Here’s the funny thing about improv and letting go of thinking. When I first started taking classes and then performing, two games scared the ever-loving crap out of me: “What are you doing?” and “Da Doo Ron Ron.” For the life of me, in “What Are You Doing,” I couldn’t come up with descriptions of what I was doing and had a really hard time avoiding the dreaded and prohibited “I’m…” The reason “I’m” isn’t allowed is because it’s a form of hesitating — although we certainly hear it in the clip linked above. (Side note: although this is a ComedySportz LA clip from almost seven years ago, some of the players here are still with us.
And in the latter game, “Da Doo Ron Ron, I used to consistently stumble over my own tongue by either whiffing the rhyme or repeating someone else and always getting called outta there no later than third. Note that the linked version here is from a different city, so they do it slightly differently than we do, with the “5, 6, 7, 8” intro, and by rotating players instead of eliminating them. And, although this is a ComedySportz clip from New Orleans from over a decade ago… yeah, you guessed it. I know one of the players here, who is now on the Los Angeles team.
If you didn’t get it from the videos or didn’t watch the videos, I’ll give some explanation. “What Are You Doing” is an opener game, and it works like this. There’s an audience suggestion of a place, occupation, or theme, like “Pet Store.” First player starts with a motion that’s totally random. Other player demands, “What Are You Doing?” And first player replies with something related to the suggestion, like, “Feeding hamsters!” but which has nothing at all to do with the gestures they’re making. Second player acts out feeding hamsters, then first player demands “What Are You Doing?” and second player describes something completely different from the action but related to the suggestion, like “grooming puppies!” It continues until someone hesitates or whiffs it entirely.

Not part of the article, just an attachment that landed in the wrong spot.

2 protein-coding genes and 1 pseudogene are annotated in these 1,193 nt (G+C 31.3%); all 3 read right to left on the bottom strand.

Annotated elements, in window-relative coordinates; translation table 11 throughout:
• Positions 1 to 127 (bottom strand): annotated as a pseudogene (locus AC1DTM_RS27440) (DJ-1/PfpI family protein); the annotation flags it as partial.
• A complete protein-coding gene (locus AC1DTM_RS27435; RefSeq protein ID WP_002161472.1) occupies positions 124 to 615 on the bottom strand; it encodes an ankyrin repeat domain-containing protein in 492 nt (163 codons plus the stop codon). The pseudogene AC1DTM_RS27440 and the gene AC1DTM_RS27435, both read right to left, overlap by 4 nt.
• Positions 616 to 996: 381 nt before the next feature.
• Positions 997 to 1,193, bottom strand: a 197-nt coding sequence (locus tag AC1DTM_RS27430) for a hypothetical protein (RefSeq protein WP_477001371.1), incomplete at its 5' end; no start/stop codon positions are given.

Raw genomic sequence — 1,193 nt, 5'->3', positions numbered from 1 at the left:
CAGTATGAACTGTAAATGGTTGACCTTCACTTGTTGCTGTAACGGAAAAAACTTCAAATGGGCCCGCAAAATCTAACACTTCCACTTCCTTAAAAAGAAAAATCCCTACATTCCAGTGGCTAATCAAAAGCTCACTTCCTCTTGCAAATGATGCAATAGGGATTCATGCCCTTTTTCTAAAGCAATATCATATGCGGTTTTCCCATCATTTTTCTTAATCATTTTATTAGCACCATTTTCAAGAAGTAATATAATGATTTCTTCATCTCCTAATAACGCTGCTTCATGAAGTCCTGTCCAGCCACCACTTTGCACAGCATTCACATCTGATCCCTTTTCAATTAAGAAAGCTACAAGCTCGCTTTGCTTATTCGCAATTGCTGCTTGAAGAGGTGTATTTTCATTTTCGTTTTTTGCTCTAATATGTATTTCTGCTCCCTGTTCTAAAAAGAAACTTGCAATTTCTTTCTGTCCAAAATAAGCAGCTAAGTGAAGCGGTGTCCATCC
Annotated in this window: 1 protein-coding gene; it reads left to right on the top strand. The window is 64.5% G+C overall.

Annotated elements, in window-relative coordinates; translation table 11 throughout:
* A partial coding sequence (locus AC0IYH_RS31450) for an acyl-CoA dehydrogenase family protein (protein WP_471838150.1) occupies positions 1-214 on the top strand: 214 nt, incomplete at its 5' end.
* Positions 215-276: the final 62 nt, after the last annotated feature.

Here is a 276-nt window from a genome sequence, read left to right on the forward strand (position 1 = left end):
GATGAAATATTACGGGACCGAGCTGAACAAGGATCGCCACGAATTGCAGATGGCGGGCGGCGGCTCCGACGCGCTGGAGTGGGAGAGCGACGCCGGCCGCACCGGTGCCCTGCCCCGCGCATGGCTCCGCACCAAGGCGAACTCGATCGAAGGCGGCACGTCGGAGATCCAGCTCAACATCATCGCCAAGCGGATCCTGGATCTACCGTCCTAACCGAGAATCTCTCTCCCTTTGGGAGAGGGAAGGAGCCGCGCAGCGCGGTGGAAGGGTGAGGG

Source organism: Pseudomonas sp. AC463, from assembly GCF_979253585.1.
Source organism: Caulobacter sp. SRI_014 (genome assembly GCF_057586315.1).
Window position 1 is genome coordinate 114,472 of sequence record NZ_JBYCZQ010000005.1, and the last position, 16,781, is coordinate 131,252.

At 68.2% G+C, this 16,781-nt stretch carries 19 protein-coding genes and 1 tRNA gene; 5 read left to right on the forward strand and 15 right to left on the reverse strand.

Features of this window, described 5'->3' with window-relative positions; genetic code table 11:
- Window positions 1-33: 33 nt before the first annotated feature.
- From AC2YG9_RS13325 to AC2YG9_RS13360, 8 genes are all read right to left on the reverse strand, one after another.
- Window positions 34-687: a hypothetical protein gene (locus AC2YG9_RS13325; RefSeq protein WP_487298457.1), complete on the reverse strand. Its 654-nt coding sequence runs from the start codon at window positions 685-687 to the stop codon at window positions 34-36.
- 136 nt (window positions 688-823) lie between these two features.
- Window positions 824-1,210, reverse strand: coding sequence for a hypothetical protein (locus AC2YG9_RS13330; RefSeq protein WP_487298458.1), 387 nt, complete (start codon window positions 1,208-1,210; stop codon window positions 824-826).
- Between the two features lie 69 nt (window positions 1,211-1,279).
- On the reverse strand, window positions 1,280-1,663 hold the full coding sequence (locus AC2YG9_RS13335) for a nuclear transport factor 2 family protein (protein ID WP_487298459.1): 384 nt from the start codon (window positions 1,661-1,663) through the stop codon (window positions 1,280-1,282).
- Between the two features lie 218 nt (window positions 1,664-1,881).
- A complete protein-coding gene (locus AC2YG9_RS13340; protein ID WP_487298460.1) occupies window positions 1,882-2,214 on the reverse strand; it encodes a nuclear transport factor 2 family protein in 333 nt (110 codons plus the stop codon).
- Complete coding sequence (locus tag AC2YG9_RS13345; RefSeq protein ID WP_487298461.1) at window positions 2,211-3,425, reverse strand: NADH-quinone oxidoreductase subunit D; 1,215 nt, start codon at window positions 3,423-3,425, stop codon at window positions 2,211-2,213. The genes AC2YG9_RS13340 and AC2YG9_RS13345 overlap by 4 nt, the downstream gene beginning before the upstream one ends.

Later on in the game, there’s an extra complication. The Ref will ask an audience member, “What are you initials,” getting either two or three. After that, all of the answers to “What Are You Doing” have to start with those letters. For example, if the letters are PJB, you’d get stuff like “Projecting jelly beans” or “Pretending Jedis breathe” or “Postulating justifiable bingos,” or whatever. And it can get messy fast, but in a good way — the more nonsensical the better, because then there’s the added challenge of the players having to act out things that are totally non-existent or even impossible.
The other game, “Da Doo Ron Ron,” is a singing and rhyming game that I’ve written about before, although not by name. It’s based on the old song. The pattern is pretty simple. The Ref gets a name, then person one sings a line that ends with that name: “I met a dude whose name was Pete” — “Da doo ron ron, da doo ron ron.” The next person rhymes that: “He was really very sweet,” followed by “Da doo ron ron, da doo ron ron.” And now it gets tricky, because the next player has to come up with three rhymes, and fast. “Da doo doo, yeah?” “He has big feet.” “Da doo doo, yeah?” “He doesn’t eat meat.” “Da doo doo, yeah?” “He hates defeat.” “Da doo ron ron, da doo ron ron.”
One of the games within the game is turning that “yeah” into a challenge to the player who has to come up with the three rhymes, as if we’re basically saying, “So, what you got?” The other complication is that each time around after someone gets called out, the tempo gets faster.
So, back to the top… way back when I was learning improv, both of these games scared the living shit out of me, but then a funny thing happened as I’ve played them more and more and let go of the thinky part of my brain. I’ve relaxed into them, and these games that used to terrify me have become two of my favorites to play. And I’ve somehow managed to pretty consistently make it to the final round in “Da Doo Ron Ron” every damn time, as well as at least carry out much longer streaks in “What are you doing?” than I ever did before.
For “What Are You Doing,” it really is a matter of not planning ahead at all, which is especially fun when we get into the initials part of it. For “Da Doo,” there is some planning, but it’s really only a matter of holding three rhymes in my head at all times, then replacing any that get used — but the important part of that strategy is listening so that I can make the switch while remembering what’s already been used.
The next thing on my “Holy crap that scares me” list? Scene games. But I’m guessing that my amazing coach already knows that, and has a plan to guide me through that nasty land mine of terror.
And did I mention that doing this thing that once upon a time terrified me has actually turned out to be the bestest thing ever? ‘Cause, yeah… it has. Well, okay. Second bestest. The bestest wold be a human being, but they also never terrified me, so there’s that.